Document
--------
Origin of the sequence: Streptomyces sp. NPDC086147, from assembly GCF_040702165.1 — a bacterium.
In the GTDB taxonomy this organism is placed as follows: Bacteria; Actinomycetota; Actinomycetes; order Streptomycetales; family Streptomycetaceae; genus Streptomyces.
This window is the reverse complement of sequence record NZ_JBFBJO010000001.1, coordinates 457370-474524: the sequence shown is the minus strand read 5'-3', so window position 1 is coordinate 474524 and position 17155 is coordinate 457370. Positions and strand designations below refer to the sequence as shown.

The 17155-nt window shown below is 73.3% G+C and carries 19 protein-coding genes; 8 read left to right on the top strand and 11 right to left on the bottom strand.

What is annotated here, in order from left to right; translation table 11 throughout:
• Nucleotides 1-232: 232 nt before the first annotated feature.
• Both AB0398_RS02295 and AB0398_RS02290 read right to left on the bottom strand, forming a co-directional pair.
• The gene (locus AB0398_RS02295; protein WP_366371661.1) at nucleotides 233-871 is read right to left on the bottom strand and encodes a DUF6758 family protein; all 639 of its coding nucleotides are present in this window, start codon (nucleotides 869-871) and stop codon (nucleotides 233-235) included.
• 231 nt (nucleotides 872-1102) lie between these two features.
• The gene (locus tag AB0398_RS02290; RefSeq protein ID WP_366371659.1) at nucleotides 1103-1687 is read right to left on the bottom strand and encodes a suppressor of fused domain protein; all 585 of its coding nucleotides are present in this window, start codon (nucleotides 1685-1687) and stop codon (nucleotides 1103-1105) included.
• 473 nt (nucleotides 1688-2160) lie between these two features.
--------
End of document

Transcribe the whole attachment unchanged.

Origin of the sequence: Streptomyces sp. NPDC086147, from assembly GCF_040702165.1 — a bacterium.
In the GTDB taxonomy this organism is placed as follows: Bacteria; Actinomycetota; Actinomycetes; order Streptomycetales; family Streptomycetaceae; genus Streptomyces.
This window is the reverse complement of sequence record NZ_JBFBJO010000001.1, coordinates 457370-474524: the sequence shown is the minus strand read 5'-3', so window position 1 is coordinate 474524 and position 17155 is coordinate 457370. Positions and strand designations below refer to the sequence as shown.

The 17155-nt window shown below is 73.3% G+C and carries 19 protein-coding genes; 8 read left to right on the top strand and 11 right to left on the bottom strand.

What is annotated here, in order from left to right; translation table 11 throughout:
• Nucleotides 1-232: 232 nt before the first annotated feature.
• Both AB0398_RS02295 and AB0398_RS02290 read right to left on the bottom strand, forming a co-directional pair.
• The gene (locus AB0398_RS02295; protein WP_366371661.1) at nucleotides 233-871 is read right to left on the bottom strand and encodes a DUF6758 family protein; all 639 of its coding nucleotides are present in this window, start codon (nucleotides 869-871) and stop codon (nucleotides 233-235) included.
• 231 nt (nucleotides 872-1102) lie between these two features.
• The gene (locus tag AB0398_RS02290; RefSeq protein ID WP_366371659.1) at nucleotides 1103-1687 is read right to left on the bottom strand and encodes a suppressor of fused domain protein; all 585 of its coding nucleotides are present in this window, start codon (nucleotides 1685-1687) and stop codon (nucleotides 1103-1105) included.
• 473 nt (nucleotides 1688-2160) lie between these two features.